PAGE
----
The younger of the two sons of Frederick Bader, an engineer, Douglas Robert Steuart Bader was born on 21 February 1910. At an early age, Douglas was separated from his parents when his father departed to work in India. Unable to travel with his family, Douglas was left in the care of his uncle and aunt, which he enjoyed immensely. In 1917 Frederick Bader died as a consequence of a head wound received whilst fighting as a sapper in France. His mother and step-father, the Reverend E. W. Hobbs, paid little attention to the young Douglas and he was soon sent away to St Edward's Public School where he was soon noted as being an exceptionally gifted scholar.
In 1928 his uncle, a former fighter pilot and now the adjutant at RAF Cranwell in England, United Kingdom obtained for Bader a place at the academy. Here his outstanding academic achievements and outgoing personality soon led to a desire to learn to fly, to which end he began to allocate a considerable amount of his free time.
Commissioned into the RAF in 1930, Douglas Bader was posted to No. 23 Squadron at Kenley, England, which was equipped with Gloster Gamecock aircraft. His natural flying abilities were quickly recognised by his superiors but with tragic consequences. On Monday, 14 December 1931, whilst giving an aerobatic demonstration Bader was involved in a serious crash which resulted in the amputation of both legs; and he was invalided out of the service.
Fitted with artificial legs Bader reapplied for flying duties in 1939 and having been given the rating "exceptional" from the review board was accepted. On 7 February 1940 he joined No. 19 Squadron flying Spitfire fighters.
basePromoted to flight lieutenant, Bader was transferred to No. 222 Squadron as Flight Commander, achieved his first kill, a Bf 109 fighter, on 1 June 1940. Promoted in July, Bader was given command of No. 242 Squadron. A succession of victories during the Battle of Britain resulted in Bader being awarded the Distinguished Service Order on 13 December 1940 and in early 1941 he was promoted Wing Commander, awarded the Distinguished Flying Cross, and given command of the Tangmere Wing comprising three Spitfire squadrons.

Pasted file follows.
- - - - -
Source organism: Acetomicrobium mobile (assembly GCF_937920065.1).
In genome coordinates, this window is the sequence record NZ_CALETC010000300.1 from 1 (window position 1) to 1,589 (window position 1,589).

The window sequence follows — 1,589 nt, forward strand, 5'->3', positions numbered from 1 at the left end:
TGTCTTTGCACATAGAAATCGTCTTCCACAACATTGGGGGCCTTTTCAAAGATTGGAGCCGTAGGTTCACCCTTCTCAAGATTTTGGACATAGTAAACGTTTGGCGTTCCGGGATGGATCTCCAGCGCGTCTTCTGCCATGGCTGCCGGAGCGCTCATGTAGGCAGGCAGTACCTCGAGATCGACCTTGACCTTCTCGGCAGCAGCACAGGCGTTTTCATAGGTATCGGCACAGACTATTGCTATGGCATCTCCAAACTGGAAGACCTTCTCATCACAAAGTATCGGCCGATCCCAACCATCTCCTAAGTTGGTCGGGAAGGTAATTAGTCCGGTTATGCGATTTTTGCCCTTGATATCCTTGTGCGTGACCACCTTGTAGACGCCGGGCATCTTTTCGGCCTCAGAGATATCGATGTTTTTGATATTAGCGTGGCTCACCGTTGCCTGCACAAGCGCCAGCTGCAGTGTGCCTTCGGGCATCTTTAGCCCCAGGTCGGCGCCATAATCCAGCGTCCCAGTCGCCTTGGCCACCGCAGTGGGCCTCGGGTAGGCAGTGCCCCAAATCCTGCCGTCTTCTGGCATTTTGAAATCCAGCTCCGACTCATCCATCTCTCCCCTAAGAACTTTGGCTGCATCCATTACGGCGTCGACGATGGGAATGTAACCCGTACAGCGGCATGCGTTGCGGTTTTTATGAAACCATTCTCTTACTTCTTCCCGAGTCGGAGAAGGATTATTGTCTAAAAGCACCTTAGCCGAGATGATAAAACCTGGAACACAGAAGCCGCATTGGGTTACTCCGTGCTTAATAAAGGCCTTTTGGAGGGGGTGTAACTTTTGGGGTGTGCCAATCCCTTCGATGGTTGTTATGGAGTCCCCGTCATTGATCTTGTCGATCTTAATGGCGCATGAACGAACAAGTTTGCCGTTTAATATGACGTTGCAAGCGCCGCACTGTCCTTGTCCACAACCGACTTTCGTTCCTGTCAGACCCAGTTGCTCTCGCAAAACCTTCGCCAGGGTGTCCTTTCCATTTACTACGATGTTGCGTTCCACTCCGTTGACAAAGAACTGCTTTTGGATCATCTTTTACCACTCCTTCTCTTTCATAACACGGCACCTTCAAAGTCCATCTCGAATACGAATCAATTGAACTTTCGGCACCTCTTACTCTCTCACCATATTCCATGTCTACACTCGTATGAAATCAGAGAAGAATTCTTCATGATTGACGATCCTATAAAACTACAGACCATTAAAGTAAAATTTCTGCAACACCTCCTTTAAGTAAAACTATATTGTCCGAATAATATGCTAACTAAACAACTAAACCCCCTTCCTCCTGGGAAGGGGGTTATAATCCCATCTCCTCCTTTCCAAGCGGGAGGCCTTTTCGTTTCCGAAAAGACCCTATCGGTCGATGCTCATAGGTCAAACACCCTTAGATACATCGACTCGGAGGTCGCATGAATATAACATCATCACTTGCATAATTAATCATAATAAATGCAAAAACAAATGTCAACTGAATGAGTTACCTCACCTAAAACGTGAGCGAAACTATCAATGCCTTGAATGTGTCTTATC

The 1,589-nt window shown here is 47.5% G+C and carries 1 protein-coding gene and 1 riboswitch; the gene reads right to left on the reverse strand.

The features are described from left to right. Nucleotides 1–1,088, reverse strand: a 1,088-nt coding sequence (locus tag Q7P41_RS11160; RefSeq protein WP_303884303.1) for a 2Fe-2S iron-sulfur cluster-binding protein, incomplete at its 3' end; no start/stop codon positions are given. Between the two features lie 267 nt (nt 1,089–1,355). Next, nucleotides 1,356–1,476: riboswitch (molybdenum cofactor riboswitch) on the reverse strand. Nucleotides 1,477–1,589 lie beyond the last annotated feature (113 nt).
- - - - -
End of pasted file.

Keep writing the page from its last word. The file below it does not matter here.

With the RAF now going on the offensive the Tangmere wing was now tasked with making fighter sweeps over occupied France to engage the Luftwaffe in battle. These sweeps had some success but, on 9 August 1941, having shot down two German Bf 109 fighters, Bader collided with a third and was obliged to bail out of his stricken aircraft over enemy territory. His tally of enemy aircraft destroyed had reached 23.
baseCaptured by the Luftwaffe Bader would be entertained by his German counterpart, General Adolf Galland, before being handed over to the German Army. Even in captivity Bader continued to cause havoc with the Germans which led, eventually, to a transfer to the maximum security prisoner of war camp at Colditz Castle, where he assisted his fellow inmates in frequent escape attempts.
baseBader retired from the RAF in 1946 and took up a senior position with the Shell Oil Company which frequently involved making "Goodwill" flights around the world for the company (often accompanied by his wife Thelma and his dog Shaun). When Bader finally retired from Shell in 1969, aged 59, the company presented the famous ace with a specially adapted Beech Travelair light aircraft. Having flown the world (and having his story made into a successful movie), Douglas Bader finally passed away on 4 September 1982.